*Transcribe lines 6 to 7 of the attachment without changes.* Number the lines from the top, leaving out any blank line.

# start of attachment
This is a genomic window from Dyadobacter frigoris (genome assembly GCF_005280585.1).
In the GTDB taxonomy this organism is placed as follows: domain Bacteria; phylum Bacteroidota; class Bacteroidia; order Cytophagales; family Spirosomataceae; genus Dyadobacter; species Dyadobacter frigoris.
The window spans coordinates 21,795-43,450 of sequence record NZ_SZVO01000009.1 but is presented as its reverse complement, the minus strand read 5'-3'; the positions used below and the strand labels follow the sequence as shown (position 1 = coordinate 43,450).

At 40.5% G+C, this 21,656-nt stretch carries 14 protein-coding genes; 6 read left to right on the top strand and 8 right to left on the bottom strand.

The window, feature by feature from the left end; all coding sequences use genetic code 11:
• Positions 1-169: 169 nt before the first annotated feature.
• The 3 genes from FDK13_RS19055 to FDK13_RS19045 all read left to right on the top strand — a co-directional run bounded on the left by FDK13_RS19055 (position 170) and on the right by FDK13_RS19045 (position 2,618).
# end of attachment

• Positions 1-169: 169 nt before the first annotated feature.
• The 3 genes from FDK13_RS19055 to FDK13_RS19045 all read left to right on the top strand — a co-directional run bounded on the left by FDK13_RS19055 (position 170) and on the right by FDK13_RS19045 (position 2,618).